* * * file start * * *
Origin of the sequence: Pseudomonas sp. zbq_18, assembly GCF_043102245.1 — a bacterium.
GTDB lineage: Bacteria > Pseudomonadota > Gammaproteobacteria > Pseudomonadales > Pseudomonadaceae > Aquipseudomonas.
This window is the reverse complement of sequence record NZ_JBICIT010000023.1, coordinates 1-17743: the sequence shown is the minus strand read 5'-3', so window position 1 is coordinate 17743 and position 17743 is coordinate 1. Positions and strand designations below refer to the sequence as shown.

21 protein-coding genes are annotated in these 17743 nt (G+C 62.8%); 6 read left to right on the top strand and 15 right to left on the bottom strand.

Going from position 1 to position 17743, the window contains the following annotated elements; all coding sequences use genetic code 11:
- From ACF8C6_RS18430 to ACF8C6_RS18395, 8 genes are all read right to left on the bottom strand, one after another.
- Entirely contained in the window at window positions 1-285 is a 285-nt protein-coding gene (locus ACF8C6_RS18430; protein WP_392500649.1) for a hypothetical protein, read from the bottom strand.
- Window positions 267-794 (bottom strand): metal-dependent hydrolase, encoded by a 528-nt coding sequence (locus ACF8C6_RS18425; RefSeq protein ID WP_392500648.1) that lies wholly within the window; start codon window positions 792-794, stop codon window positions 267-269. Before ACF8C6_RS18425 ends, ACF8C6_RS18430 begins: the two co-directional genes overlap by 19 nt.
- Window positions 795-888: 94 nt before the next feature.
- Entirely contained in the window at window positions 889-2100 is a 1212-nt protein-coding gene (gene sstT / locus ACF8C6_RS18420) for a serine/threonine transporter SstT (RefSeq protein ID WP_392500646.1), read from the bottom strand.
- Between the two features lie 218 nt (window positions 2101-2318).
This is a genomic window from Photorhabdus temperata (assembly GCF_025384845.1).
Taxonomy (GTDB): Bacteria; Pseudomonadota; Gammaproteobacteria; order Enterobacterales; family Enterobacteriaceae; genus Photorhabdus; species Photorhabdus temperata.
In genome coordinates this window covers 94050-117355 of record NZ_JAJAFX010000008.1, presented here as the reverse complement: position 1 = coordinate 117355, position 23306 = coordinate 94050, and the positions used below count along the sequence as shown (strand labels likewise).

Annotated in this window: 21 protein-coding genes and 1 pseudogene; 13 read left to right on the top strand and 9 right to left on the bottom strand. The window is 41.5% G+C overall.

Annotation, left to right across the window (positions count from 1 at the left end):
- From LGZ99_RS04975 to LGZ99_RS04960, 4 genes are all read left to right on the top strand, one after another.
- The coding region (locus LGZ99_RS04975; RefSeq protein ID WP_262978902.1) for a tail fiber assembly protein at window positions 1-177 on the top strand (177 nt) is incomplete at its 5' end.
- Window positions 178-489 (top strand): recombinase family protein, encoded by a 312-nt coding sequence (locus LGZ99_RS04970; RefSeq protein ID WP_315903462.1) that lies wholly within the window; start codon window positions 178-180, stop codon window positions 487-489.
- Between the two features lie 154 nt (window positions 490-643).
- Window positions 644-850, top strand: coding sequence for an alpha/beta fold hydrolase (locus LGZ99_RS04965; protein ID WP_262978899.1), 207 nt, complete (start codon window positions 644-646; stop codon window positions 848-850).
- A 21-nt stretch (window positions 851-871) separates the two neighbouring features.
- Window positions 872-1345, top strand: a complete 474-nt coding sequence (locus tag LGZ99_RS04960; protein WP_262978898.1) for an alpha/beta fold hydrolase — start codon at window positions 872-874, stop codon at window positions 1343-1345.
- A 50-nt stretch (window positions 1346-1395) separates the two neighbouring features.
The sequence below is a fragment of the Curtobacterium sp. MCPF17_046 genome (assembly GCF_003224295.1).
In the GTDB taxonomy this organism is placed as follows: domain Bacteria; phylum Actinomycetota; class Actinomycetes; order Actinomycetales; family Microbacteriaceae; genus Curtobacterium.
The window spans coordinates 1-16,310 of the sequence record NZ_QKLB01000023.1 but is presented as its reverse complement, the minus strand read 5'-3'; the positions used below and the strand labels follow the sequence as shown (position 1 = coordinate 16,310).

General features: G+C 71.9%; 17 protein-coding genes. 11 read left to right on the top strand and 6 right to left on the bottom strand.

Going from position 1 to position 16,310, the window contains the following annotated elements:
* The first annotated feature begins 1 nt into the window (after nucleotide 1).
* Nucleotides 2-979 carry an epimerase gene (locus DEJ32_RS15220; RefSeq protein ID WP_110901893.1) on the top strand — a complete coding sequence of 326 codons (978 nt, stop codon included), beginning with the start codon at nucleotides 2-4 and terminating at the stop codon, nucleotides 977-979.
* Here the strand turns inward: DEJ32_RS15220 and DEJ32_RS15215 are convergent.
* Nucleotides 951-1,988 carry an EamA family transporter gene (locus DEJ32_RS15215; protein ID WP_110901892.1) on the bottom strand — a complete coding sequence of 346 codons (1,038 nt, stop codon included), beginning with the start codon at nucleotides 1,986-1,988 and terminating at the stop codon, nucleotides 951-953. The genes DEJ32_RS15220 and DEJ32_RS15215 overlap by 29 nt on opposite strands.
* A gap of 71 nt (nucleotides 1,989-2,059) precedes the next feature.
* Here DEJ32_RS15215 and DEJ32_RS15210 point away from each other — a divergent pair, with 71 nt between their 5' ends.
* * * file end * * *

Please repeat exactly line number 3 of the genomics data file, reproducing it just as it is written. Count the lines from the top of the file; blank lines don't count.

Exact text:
This window is the reverse complement of sequence record NZ_JBICIT010000023.1, coordinates 1-17743: the sequence shown is the minus strand read 5'-3', so window position 1 is coordinate 17743 and position 17743 is coordinate 1. Positions and strand designations below refer to the sequence as shown.